Alexander told Forbes that the casting directors for the show deserve much more credit than they have received. “It was a tag team of Meg Liberman and Marc Hirschfeld, I believe, were the two casting directors. ... They deserve so much credit. They had this encyclopedic memory and Rolodex of wonderful comedians and actors, and every week they would find these offbeat, extraordinary people. Sometimes they had a large part and they might be ongoing characters. Sometimes they came in and did one line, but they'd come in and nail these things and elevate the show in this extraordinary way. That was one of the great joys I had of working on the show, was showing up every week after having read the script, to go, who did they find? Who's going to do this?”
The Grueling Episode That Left Michael Richards With A Busted Lip
According to cast and crew members, the episode “The Parking Garage” was one of the most difficult episodes to shoot both mentally and physically. The entire set, including Jerry’s apartment, was torn down to make room for a massive parking garage, complete with mirrors to create the illusion of an even bigger space. The shoot lasted throughout the night and was so exhausting that Seinfeld and Louis-Dreyfus had their makeup done while resting on the concrete floor. Richards even requested that the AC unit he hauls in the episode actually be 80 pounds so the exhaustion would look real. Eventually, the cast was so loopy that Richards slipped while putting it in the trunk and busted his lip wide open.
The Camera Tricks Behind The Rickshaw Scenes
“The Bookstore” episode has a few more camera tricks than you may have originally realized for Kramer and Newman's rickshaw B-plot. Director of Photography Wayne Kennan revealed on the season two DVD, "I think the biggest challenge was just figuring out how to get this rickshaw to move down the street and not have somebody get killed by it. We had a truck pull the rickshaw down the street with Newman in the back of it, of course, and then in post erase the truck."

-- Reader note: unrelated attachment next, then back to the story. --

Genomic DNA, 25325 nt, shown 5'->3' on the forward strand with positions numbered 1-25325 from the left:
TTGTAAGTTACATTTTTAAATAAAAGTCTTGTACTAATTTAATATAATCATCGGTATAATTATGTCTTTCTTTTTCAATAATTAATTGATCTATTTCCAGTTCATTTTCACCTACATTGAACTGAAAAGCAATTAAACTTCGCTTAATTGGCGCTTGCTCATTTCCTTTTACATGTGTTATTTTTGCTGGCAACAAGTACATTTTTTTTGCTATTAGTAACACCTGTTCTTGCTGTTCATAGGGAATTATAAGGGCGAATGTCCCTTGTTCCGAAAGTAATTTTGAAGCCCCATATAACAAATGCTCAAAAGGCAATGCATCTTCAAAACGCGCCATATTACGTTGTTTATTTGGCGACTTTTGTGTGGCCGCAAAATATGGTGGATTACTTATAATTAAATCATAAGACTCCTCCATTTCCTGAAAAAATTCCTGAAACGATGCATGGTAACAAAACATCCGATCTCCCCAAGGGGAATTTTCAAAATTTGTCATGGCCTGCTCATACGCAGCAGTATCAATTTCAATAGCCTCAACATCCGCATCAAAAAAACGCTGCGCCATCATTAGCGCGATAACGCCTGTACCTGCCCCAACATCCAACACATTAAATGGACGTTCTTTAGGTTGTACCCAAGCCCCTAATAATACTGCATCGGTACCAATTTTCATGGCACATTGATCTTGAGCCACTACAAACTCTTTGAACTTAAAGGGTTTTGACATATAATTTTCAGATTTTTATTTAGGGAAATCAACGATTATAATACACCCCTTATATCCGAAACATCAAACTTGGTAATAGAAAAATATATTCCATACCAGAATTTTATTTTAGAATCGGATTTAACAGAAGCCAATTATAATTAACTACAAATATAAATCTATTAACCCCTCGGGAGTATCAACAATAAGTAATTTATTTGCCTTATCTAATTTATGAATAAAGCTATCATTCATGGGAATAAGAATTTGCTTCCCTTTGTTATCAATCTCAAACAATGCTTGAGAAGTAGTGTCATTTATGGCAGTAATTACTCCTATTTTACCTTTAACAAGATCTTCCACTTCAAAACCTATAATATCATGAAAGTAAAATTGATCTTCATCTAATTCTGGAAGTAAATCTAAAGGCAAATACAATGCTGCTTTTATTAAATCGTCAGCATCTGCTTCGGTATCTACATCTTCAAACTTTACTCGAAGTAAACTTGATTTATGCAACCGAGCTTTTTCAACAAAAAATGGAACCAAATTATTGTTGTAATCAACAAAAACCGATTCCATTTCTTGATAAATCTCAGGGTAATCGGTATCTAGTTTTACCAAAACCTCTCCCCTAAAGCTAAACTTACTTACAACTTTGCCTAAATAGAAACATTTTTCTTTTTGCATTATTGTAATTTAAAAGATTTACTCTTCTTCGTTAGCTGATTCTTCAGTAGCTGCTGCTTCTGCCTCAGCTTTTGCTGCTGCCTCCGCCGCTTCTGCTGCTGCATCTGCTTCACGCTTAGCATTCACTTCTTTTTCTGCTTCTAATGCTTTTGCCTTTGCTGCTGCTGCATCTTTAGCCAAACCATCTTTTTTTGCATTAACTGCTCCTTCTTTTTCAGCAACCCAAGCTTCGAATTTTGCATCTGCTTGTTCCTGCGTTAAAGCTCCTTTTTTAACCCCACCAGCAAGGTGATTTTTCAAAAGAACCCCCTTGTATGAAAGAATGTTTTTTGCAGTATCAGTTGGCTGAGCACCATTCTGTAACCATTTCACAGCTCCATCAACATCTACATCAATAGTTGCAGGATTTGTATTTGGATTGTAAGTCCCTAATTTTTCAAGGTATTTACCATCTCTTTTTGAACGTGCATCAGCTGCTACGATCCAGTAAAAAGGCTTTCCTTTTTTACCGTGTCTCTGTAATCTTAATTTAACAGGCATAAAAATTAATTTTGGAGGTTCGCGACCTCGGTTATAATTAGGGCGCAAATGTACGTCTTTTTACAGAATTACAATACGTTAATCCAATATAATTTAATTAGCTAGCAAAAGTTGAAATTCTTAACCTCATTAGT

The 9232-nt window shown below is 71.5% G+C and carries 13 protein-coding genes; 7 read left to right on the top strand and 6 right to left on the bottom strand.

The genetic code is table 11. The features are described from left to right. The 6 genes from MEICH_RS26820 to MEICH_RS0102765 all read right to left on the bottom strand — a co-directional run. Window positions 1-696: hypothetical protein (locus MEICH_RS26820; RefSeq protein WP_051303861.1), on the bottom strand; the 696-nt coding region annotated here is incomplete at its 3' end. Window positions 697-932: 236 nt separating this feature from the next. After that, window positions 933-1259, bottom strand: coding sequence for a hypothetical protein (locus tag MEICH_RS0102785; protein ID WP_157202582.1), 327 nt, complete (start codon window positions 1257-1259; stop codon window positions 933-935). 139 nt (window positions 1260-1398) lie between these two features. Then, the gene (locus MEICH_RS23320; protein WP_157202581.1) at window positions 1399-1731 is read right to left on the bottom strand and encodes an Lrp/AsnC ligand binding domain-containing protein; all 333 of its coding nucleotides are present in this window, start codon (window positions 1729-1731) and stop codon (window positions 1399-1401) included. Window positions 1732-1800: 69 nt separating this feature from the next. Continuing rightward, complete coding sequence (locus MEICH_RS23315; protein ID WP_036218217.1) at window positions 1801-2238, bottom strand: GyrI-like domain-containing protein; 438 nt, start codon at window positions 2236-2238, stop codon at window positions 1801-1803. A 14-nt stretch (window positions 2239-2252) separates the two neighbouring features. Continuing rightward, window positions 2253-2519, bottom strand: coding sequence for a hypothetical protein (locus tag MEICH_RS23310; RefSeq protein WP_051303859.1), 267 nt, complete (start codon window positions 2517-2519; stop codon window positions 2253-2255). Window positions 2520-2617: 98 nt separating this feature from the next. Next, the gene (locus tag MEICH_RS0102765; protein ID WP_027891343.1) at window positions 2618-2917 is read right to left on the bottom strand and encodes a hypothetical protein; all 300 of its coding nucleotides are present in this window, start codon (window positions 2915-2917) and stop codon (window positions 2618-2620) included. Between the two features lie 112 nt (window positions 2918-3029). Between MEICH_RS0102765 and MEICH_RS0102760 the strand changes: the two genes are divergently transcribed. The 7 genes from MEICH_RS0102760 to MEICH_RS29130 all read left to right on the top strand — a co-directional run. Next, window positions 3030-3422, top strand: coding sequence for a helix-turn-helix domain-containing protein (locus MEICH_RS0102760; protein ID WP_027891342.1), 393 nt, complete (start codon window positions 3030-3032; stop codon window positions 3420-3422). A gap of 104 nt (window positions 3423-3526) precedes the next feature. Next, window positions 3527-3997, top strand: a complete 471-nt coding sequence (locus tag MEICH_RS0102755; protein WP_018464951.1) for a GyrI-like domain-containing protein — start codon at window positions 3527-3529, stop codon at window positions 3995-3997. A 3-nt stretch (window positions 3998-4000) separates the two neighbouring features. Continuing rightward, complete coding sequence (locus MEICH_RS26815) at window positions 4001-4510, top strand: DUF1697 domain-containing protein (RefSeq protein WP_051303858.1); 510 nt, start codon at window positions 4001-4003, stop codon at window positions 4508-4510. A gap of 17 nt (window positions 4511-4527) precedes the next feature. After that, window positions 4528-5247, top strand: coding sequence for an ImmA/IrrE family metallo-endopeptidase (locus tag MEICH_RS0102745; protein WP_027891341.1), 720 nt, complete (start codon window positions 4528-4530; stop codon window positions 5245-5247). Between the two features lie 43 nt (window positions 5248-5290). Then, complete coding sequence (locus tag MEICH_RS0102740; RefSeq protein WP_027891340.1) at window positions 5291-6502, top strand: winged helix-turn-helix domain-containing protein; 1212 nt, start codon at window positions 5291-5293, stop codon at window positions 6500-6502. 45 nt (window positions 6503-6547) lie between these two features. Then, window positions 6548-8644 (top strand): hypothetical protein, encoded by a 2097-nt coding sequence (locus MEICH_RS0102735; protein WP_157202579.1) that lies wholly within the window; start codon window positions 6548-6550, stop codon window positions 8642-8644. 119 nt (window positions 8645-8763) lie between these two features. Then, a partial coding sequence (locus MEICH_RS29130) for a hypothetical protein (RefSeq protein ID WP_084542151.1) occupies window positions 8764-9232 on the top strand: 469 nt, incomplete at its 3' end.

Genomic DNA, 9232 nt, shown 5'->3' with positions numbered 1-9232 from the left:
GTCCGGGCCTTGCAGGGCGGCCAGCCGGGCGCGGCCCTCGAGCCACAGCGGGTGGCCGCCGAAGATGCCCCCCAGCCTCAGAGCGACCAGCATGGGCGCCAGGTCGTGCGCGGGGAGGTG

The Seinfeld Character Julia Louis-Dreyfus’ Sister Played
Actress Lauren Bowles was a recurring actress on Seinfeld that also happens to be Julia Louise-Dreyfus’s half-sister. Throughout the series, she often played a waitress at Monk’s and has gone on to appear in other series connected to the cast like Veep, Curb Your Enthusiasm, and The New Adventures Of Old Christine. Bowles told CYInterview, "I really got to be on the inside and watch its evolution which was just fantastic, and getting to be on the show early on. So it really was such an unbelievable learning experience just watching the evolution of that show."
The Episode That Hurt Michael Richards’ Feelings
Now, Michael Richards is a famously level-headed guy, but he does admit that he was upset when his character was not written into “The Chinese Restaurant.” Richards said, " I felt that I was being written out of the show. I remember Larry came to me and said, 'We're not gonna do this all the time.’ Larry David said the original conceit for Kramer’s character was that he was an enigma who never left his apartment, which was later abandoned. David added, "If that episode had been written a year or two later, he would've been there."
The Real Soup Nazi Hated His Episode
The figure Seinfeld based his Soup Nazi character on was the owner of NYC’s “International Soup Kitchen,” Ali "Al" Yeganeh. Before the episode, Yeganeh was known around town as “The Soup Terrorist,” even being mentioned in the movie Sleepless in Seattle two years before his Seinfeld episode. In the film, Meg Ryan says, "This man sells the greatest soup you have ever eaten, and he is the meanest man in America. I feel strongly about this Becky, it's not just about the soup." After Seinfeld’s take on the soup chef, Yeganeh was *shockingly* a terrible sport about the whole thing. Jerry and the cast went by the soup stand in an attempt to extend the olive branch, but Yeganeh yelled at Seinfeld claiming the show ruined his life. Writer Spike Feresten said Seinfeld gave him "the most sarcastic, insincere apology," before he was kicked out of the shop.
How The Contest Made It To Air
Seinfeld and David were careful about approaching the writing of “The Contest” as they knew the groundbreaking episode would surely be watched closely by NBC censors. Their big agreement with the suits was that the word “masturbation” would never be used in the episode, resulting in the very quotable “master of my domain” line.